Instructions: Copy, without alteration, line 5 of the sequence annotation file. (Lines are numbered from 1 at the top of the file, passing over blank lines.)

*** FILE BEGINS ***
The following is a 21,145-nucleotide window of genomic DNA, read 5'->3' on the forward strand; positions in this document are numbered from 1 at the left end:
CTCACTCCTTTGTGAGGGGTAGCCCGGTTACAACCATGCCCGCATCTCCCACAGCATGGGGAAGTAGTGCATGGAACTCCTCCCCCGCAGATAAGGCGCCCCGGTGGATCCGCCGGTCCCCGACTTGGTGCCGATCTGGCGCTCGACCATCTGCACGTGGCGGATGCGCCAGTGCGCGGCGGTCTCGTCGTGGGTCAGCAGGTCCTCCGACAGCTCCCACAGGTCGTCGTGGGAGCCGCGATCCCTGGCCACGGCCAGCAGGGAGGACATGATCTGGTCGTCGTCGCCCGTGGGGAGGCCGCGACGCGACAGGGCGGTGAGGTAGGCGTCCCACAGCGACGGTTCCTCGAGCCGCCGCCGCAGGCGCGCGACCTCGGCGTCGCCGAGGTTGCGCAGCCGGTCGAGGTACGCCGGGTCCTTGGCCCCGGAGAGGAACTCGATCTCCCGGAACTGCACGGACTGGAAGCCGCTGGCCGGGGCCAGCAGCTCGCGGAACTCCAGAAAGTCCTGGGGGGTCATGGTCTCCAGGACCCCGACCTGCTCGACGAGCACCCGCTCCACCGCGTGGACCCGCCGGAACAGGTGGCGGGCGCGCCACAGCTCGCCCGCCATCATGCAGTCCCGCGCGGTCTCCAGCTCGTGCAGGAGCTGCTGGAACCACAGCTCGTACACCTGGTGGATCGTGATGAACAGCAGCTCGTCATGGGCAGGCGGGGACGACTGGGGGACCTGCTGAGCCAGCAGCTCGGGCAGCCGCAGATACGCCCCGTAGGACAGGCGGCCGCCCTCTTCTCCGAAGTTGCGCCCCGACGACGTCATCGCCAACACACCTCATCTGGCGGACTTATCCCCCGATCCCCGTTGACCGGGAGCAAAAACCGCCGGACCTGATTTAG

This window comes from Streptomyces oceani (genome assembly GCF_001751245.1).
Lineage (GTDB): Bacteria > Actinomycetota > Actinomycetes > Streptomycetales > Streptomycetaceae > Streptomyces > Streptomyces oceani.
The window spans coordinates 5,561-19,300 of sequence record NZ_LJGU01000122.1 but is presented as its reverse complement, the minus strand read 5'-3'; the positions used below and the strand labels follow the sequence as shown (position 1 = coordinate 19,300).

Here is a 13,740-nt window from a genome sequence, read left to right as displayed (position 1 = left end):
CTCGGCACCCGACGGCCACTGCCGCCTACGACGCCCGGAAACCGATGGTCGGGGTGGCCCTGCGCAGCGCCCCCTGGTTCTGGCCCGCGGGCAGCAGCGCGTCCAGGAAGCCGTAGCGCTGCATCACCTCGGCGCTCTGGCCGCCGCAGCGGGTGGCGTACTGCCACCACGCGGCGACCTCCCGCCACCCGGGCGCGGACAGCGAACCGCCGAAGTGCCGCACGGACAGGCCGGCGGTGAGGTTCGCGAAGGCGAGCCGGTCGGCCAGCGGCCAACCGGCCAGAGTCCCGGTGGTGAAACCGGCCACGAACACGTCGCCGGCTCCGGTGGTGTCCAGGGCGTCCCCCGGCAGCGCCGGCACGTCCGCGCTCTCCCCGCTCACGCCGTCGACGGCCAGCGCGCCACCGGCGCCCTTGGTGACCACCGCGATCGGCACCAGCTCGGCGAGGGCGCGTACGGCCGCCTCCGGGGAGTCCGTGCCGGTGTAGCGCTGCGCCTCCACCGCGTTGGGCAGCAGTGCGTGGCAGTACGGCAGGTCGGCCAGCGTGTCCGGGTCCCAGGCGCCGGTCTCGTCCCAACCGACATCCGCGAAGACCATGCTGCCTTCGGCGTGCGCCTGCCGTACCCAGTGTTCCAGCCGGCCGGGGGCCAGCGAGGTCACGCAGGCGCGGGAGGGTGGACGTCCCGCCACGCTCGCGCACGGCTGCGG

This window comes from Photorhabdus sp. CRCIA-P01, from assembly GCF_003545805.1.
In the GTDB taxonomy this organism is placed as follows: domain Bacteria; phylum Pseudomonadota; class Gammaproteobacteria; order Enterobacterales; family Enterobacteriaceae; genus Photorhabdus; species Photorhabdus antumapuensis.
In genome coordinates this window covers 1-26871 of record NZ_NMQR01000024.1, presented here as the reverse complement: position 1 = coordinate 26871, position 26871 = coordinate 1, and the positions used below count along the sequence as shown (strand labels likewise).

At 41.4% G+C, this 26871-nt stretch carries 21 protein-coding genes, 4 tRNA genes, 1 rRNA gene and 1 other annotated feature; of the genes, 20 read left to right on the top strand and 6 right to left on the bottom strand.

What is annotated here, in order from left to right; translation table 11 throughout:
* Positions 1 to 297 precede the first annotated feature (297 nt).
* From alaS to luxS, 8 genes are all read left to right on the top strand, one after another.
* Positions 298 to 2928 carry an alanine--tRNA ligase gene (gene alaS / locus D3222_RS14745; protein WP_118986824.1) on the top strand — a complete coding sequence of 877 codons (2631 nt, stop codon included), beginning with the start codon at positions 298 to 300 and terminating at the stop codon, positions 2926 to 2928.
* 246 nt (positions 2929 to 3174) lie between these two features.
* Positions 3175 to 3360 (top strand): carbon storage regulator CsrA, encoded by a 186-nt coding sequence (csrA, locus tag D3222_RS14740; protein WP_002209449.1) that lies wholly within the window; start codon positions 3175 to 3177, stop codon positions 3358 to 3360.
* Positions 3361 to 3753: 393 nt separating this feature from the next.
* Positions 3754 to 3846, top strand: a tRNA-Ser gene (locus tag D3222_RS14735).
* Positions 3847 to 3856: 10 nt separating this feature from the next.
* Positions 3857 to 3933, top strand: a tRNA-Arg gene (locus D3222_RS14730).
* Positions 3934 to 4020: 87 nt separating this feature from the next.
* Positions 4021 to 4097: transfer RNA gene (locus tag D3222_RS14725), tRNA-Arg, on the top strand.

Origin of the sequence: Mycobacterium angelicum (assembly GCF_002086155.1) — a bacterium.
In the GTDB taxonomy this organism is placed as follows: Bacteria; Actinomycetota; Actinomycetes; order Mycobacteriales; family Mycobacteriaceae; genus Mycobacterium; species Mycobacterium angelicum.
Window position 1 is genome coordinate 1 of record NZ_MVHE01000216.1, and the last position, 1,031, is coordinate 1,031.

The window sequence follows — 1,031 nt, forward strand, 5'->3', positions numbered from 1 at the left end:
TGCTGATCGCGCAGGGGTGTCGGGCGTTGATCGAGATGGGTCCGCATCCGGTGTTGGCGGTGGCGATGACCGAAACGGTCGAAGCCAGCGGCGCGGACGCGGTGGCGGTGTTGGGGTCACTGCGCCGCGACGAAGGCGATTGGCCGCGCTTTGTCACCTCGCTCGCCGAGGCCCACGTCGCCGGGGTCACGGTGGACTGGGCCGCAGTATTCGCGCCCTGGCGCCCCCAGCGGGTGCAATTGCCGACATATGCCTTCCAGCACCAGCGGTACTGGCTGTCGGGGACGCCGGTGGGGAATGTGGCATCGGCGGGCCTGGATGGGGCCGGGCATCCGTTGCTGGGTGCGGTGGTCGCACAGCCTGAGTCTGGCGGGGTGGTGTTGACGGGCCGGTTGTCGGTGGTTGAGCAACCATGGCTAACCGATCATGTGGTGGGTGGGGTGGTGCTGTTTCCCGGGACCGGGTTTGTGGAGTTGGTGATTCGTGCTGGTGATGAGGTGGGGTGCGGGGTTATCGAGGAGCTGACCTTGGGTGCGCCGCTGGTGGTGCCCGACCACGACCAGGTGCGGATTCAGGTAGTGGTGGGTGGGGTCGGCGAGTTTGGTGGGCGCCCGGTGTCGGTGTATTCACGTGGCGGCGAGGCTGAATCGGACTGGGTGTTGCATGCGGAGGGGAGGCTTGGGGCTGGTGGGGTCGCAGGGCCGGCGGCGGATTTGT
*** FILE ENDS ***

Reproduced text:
The window spans coordinates 5,561-19,300 of sequence record NZ_LJGU01000122.1 but is presented as its reverse complement, the minus strand read 5'-3'; the positions used below and the strand labels follow the sequence as shown (position 1 = coordinate 19,300).